September 12, 2007
by Ogi Overman - Editor
(Part one of an ongoing series about gang activity in Guilford County)
Last September, Corporal L.G. Welch was attending a presentation at Ragsdale High School. He walked into one of the school's bathrooms and immediately caught sight of the graffiti on the walls and in the stalls. In a simpler day and time it may have been a “Kilroy was here” drawing, but in 2006 it wasn't Kilroy who'd been there but three gang members representing three different gangs. To the untrained eye, the symbols may have meant little more than youthful petty vandalism, but Welch's eye is anything but untrained. He knew all too well what the symbols meant and who had spray-painted them there.
“It was the Latin Kings, the Black Gangsters Disciples and the Bloods,” he said. “Three active gangs that had marked their territory in that one boy's bathroom.”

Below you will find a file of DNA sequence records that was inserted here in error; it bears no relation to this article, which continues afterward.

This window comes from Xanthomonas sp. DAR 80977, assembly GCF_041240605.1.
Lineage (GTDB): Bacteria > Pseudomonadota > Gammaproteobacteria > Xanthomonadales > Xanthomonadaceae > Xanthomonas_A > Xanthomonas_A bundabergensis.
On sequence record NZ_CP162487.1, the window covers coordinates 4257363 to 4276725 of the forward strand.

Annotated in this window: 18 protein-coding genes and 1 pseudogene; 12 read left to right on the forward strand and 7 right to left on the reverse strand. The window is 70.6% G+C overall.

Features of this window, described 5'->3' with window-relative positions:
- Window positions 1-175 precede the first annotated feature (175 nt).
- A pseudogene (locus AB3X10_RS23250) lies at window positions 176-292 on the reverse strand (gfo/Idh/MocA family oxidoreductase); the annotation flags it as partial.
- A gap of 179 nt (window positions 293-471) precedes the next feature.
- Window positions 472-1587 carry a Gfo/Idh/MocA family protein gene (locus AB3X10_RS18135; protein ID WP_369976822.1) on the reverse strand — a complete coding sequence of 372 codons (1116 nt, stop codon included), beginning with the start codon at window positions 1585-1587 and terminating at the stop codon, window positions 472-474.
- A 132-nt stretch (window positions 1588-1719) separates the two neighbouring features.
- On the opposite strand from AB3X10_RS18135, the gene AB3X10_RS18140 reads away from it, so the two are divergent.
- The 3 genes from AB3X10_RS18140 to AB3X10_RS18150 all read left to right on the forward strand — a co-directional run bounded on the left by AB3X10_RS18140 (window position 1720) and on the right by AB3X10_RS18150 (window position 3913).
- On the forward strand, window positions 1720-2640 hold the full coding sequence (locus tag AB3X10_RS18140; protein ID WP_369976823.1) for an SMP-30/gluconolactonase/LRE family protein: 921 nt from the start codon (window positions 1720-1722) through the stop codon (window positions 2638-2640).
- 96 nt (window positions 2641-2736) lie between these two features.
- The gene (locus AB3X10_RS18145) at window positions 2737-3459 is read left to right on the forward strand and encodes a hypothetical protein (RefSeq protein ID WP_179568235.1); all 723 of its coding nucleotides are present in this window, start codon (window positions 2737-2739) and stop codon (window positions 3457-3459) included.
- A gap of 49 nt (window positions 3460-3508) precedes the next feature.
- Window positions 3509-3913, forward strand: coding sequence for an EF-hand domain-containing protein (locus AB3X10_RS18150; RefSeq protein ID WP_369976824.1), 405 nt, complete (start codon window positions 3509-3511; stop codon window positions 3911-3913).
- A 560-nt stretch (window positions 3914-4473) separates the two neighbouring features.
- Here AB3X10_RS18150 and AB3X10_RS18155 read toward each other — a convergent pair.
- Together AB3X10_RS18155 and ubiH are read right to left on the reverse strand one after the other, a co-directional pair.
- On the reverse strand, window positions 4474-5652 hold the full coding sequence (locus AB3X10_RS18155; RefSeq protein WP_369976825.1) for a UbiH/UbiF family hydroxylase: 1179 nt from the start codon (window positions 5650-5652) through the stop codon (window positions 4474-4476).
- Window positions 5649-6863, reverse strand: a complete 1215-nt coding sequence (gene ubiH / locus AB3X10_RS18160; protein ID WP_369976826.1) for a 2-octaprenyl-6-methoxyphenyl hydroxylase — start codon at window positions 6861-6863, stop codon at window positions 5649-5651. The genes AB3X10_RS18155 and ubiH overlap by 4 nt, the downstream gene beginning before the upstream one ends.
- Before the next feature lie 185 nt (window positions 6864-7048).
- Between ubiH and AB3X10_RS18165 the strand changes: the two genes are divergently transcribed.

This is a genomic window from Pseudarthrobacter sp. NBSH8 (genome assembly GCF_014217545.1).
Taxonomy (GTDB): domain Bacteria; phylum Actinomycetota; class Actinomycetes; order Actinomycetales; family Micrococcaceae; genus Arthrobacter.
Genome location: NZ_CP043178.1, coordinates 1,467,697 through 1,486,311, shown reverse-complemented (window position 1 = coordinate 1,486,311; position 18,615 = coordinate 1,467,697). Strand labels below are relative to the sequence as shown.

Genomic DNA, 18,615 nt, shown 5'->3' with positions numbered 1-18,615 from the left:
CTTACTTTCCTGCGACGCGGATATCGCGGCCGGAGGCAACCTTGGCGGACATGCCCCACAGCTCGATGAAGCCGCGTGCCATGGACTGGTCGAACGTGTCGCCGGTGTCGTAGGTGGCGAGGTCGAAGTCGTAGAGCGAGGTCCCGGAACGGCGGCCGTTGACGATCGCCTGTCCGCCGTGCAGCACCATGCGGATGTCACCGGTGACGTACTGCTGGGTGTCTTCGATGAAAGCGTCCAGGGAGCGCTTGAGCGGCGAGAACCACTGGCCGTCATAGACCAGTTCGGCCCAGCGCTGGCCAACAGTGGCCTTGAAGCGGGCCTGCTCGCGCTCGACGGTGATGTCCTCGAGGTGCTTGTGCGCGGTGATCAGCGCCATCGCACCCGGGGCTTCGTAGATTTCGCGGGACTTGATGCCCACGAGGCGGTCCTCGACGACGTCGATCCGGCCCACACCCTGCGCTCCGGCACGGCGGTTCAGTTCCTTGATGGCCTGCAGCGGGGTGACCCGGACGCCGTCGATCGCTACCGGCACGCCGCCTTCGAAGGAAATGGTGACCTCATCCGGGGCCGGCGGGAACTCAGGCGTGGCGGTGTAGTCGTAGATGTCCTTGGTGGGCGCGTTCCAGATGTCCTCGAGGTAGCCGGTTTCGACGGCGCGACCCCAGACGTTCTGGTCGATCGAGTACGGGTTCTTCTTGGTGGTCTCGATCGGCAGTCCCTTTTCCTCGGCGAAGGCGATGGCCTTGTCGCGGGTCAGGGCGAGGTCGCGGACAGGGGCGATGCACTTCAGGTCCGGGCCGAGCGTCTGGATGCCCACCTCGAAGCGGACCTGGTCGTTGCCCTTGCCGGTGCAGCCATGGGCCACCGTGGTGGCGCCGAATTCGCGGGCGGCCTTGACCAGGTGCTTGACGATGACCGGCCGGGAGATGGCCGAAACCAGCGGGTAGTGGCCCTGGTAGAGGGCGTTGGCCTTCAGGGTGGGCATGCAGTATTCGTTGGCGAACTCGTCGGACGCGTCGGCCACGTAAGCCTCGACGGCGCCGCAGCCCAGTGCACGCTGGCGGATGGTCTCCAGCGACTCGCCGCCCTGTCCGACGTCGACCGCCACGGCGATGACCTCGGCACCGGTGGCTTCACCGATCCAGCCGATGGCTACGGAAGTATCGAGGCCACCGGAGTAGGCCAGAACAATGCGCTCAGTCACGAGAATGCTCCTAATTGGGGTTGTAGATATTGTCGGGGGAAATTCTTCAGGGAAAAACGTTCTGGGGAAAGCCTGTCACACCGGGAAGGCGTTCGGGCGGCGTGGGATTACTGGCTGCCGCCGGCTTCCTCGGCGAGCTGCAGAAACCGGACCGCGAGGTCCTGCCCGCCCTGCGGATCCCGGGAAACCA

That one episode only confirmed what Welch already knew - has known for years - that gang activity has pervaded
literally every high school in Guilford County. More alarming, it has filtered down to the middle schools and has even made inroads into some of the elementary schools. Welch has been sounding the alarm for a full decade, and has been monitoring gang activity even longer, but only in the past year or so has he been able to cut through the wall of denial.
“I've been preaching to them and doing gang classes for teachers, administrators, neighborhood-watch groups and churches since 1997,” he said, “showing them the identifiers, what to look for in the schools and neighborhoods. I told them it's going to be a problem if we don't get a handle on it and I've been trying to get the schools to look at the issue. They were saying back then that we don't have gangs in our schools.”